How you heat your home is extremely important. Not only will the best heating system keep you cosy in winter, it will also have a big impact on your carbon footprint and your energy bills.
There are several types and fuels to choose from. So if you're considering upgrading your heating system, it's worth comparing the different options.
Gas central heating is most common in England, Scotland and Wales, but more than one million homes aren’t connected to the gas grid. This is more common in rural areas or blocks of flats.
In Northern Ireland, more than two third of homes use oil boilers as their main source of heating. Natural gas first became available in 1996 and the network is gradually expanding.
Heating options if you’re off the gas grid include:
Gas is a fossil fuel so heating your home with it is not sustainable - if this is your top concern, consider renewable or electric heating instead.
Electric central heating is more common in flats and new-build homes.
Typically it's made up of separate heaters in each room, rather than being powered by a central boiler.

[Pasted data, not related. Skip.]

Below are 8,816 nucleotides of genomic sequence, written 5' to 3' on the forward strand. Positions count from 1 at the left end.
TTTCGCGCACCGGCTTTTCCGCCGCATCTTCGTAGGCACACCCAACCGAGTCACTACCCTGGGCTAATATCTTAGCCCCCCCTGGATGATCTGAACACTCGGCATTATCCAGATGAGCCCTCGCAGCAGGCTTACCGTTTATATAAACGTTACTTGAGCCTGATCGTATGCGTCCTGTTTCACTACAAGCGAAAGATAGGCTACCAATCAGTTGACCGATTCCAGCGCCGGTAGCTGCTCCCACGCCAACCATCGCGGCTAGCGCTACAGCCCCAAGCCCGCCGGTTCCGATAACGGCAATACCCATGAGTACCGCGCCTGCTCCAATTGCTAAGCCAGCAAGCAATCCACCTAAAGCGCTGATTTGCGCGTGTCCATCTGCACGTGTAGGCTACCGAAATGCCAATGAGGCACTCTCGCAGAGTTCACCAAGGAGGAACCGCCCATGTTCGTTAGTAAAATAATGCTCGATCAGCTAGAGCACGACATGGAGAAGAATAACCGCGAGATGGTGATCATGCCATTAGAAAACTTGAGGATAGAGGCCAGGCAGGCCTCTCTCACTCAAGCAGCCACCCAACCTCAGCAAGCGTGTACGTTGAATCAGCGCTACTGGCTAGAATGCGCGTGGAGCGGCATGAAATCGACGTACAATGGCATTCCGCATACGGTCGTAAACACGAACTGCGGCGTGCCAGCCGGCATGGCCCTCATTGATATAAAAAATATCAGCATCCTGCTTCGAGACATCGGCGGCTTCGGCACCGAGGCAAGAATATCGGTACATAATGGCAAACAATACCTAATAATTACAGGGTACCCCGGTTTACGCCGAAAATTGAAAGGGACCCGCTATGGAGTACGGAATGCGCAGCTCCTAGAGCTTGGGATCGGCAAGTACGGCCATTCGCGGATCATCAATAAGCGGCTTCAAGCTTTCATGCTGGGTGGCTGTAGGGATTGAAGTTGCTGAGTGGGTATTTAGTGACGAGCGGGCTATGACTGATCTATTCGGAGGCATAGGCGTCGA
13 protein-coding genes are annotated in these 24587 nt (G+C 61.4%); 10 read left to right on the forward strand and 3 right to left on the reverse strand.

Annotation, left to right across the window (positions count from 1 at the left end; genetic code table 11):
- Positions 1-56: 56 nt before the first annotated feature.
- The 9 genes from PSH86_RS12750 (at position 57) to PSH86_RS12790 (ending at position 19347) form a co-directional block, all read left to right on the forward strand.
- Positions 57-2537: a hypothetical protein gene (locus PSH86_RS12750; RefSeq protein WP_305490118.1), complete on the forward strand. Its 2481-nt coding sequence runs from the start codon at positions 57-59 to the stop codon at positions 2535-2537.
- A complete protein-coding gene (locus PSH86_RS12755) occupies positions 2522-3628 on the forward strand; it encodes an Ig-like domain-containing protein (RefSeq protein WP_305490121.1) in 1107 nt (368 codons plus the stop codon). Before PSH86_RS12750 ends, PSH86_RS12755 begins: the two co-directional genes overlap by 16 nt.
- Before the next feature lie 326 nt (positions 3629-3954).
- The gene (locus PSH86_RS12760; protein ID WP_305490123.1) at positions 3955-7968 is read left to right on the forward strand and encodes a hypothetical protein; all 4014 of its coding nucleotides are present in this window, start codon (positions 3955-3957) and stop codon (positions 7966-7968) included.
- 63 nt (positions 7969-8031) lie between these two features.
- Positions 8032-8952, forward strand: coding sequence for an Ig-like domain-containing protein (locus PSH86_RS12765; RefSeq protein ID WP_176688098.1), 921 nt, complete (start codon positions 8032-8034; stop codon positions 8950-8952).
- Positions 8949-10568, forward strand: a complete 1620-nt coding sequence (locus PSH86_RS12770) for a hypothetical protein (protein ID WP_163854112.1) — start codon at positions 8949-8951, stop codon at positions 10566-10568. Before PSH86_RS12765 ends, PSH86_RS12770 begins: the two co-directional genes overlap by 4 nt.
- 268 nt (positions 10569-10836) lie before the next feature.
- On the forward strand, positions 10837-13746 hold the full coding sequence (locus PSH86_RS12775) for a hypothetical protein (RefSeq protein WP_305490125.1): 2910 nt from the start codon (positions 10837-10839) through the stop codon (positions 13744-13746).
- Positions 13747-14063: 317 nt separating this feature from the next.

Oil is the most common power for home heating systems in Northern Ireland.
You'll need need a tank outside your home to store the oil, which you'll need to buy in bulk.
Renewable heating is a more sustainable way to heat your home and is becoming more widespread.
Making your own heat reduces your carbon footprint and means you're less dependent on fossil fuels, such as gas and oil, whose prices can be high and volatile.
Renewable energy heating systems include:
Wood burning stoves and biomass boilers are fuelled by organic material, such as logs or wood pellets. They can be connected to a boiler to heat water and the rest of your home. Sustainably-sourced fuel is considered sustainable though it's worth considering .
LPG stands for Liquid Petroleum Gas and is used to heat some homes.
Like oil, you'll need to buy in bulk, have it delivered by a tanker and store it in a tank in the garden.